Responding to the works of British painter Peter Lanyon (1918-1964) Henrietta will centre the exhibition around the landscape of Cornwall, namely the stretch of coast between St Ives and Lands End, where she now lives and works, and where Peter Lanyon lived and died.

Henrietta Dubrey's paintings oscillate between figurative elements and abstraction. Semi-autobiographical, Henrietta's paintings are recognisable by their bold lines and shapes that form a 'gestural web'.
Peter Lanyon is one of the most highly regarded British modern painters and was a key artist in the St Ives Group. His works explored the Cornish landscape, with a particular interest in abstraction. He is perhaps most famous for taking up gliding, the aerial views of the landscape informing his later paintings.

As Henrietta explains, 'It is the centenary of the birth of Peter Lanyon. I thought it would be exciting to explore the possible connections with some of the paintings that he made of the area immediately surrounding where I live.'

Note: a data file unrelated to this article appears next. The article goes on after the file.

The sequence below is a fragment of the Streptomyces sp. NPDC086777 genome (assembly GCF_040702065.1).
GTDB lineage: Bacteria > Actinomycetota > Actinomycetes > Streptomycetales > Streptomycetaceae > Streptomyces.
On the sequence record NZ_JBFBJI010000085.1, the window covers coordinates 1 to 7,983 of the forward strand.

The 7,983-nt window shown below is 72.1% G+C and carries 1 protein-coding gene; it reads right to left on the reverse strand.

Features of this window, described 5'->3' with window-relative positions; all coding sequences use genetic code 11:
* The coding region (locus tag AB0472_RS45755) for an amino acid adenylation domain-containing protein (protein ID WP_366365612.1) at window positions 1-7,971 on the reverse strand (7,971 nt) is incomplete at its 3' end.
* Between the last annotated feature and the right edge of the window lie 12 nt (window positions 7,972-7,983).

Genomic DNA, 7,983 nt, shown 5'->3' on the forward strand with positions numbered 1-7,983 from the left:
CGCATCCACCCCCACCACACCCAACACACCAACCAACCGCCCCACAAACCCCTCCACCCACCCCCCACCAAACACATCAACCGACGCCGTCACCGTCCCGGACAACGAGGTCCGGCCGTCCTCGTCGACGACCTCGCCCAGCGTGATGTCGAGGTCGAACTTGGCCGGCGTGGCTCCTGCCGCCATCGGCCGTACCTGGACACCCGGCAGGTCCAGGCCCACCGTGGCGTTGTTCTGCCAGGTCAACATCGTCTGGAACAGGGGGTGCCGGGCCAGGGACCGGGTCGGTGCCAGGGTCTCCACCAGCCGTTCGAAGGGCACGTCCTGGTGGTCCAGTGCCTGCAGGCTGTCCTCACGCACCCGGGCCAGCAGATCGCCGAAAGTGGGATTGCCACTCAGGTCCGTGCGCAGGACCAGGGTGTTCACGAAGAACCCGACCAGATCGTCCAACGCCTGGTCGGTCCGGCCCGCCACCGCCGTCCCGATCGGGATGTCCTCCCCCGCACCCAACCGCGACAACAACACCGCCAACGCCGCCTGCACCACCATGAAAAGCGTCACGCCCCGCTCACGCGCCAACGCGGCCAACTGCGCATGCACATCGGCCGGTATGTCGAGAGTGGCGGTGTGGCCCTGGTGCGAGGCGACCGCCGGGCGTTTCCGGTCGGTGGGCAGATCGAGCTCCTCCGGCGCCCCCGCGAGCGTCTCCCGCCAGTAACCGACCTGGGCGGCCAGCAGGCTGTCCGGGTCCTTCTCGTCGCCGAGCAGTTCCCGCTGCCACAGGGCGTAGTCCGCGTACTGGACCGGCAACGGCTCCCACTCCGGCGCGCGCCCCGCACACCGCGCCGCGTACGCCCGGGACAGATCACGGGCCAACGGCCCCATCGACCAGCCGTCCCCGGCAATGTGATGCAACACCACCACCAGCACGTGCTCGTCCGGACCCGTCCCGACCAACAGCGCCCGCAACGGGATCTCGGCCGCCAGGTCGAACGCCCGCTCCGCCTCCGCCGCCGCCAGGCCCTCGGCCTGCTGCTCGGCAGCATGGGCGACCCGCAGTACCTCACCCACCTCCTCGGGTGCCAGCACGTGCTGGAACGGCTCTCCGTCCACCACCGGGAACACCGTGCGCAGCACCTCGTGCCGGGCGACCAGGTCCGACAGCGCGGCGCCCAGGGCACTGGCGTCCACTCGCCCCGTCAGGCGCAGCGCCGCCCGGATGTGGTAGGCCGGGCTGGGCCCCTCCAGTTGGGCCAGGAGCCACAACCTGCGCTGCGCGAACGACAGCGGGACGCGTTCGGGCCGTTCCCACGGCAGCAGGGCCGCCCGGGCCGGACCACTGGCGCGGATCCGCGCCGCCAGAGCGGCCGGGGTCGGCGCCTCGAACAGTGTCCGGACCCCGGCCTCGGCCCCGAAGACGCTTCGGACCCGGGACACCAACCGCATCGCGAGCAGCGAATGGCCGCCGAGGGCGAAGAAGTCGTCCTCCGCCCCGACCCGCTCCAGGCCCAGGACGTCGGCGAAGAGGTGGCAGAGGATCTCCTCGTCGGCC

'The paintings I intend to make will, most probably be abstract in nature and all be a direct response to his technique, subject matter and location. I have always admired Lanyon's work and would like to use this as an opportunity to engage more fully with his paintings and those of other painters who have worked in this beautiful yet rugged landscape running from St Ives to Lands End.'

Graduating from the Royal Academy Schools in 1992, Henrietta Dubrey's paintings have been exhibited nationally and internationally, including at the Royal Academy Summer exhibition, and are in notable private collections such as DeBeers and the Mogford group. She has exhibited with Sarah Wiseman Gallery since 2015 with paintings exhibited in the group shows 'Line and Surface' in 2016 and 'Identities' in 2017, an exhibition profiling the work of contemporary women artists. This will be her first solo exhibition with Sarah Wiseman Gallery.